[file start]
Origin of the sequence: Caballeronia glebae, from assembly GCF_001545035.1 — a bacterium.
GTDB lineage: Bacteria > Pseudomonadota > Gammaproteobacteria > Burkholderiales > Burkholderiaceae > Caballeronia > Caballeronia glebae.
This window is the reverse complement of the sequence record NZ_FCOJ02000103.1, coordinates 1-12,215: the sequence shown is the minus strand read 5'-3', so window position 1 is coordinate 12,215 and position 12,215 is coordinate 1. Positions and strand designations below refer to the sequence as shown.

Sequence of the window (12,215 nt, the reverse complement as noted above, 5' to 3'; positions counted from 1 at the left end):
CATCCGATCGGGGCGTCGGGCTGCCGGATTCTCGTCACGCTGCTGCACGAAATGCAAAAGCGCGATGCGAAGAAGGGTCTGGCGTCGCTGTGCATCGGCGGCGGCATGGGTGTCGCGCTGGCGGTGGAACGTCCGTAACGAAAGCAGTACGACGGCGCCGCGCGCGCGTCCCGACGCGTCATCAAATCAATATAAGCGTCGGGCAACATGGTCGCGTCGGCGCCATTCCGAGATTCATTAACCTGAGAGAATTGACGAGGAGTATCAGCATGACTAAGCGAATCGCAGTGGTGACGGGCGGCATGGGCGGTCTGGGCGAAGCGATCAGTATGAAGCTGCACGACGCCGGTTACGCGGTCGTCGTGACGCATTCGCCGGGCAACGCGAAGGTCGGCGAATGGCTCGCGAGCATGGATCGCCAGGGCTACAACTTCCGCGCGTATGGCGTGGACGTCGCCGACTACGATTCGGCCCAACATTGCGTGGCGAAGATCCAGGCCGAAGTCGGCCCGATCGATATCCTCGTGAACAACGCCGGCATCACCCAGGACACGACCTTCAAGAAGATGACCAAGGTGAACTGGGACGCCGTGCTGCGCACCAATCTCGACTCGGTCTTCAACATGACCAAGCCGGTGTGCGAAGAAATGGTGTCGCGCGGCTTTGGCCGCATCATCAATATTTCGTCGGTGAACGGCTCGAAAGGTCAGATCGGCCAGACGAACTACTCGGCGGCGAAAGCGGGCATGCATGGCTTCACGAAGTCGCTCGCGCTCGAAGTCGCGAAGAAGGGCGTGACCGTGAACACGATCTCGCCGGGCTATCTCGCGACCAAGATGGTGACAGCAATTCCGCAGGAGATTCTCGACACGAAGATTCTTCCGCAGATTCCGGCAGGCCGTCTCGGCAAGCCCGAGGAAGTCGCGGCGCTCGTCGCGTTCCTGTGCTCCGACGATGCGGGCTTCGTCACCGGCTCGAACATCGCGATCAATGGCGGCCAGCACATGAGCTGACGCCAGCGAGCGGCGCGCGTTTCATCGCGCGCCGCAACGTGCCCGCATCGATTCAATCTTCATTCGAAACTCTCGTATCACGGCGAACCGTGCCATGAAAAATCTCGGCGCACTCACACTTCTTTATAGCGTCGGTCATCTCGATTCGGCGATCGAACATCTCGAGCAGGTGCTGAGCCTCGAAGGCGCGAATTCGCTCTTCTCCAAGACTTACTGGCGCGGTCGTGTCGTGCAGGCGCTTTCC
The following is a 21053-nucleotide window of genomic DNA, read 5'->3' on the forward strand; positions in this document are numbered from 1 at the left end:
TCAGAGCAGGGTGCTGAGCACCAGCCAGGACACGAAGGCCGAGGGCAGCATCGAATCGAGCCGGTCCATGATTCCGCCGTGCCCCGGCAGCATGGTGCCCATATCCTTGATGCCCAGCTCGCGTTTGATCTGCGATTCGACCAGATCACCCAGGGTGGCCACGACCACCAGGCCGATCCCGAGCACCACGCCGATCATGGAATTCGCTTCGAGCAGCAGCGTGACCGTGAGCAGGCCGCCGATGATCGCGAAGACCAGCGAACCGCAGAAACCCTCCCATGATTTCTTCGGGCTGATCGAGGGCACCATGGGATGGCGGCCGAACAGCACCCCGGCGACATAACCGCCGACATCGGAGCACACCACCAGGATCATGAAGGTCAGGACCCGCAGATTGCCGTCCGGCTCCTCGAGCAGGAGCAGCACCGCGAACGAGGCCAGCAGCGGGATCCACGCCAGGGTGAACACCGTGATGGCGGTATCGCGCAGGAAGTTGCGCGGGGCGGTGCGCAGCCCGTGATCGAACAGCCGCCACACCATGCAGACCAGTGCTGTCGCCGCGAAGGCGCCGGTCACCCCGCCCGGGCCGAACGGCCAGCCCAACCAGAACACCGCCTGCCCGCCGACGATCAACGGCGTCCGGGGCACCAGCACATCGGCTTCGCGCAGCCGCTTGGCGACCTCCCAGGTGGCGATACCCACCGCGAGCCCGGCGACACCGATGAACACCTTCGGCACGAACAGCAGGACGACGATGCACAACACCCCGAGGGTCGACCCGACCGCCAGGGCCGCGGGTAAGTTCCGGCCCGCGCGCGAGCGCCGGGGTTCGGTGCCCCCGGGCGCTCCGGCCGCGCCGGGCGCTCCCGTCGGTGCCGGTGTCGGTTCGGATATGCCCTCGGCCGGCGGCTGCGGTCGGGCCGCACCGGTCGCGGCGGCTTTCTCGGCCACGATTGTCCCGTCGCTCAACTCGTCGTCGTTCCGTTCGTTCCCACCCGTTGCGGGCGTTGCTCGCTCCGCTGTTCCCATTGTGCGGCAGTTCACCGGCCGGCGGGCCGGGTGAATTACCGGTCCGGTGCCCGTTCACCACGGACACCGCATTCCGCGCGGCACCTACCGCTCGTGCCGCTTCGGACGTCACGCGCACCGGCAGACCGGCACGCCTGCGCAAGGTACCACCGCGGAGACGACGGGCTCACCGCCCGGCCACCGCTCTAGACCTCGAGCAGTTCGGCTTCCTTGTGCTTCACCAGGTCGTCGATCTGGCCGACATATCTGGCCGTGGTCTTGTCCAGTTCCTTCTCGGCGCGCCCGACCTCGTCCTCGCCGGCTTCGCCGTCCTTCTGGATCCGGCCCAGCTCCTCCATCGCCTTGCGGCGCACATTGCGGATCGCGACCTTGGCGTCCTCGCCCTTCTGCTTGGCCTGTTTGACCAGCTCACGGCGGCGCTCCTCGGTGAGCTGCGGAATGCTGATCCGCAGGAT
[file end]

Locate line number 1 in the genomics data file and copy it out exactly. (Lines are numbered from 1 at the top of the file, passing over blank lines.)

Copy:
Origin of the sequence: Caballeronia glebae, from assembly GCF_001545035.1 — a bacterium.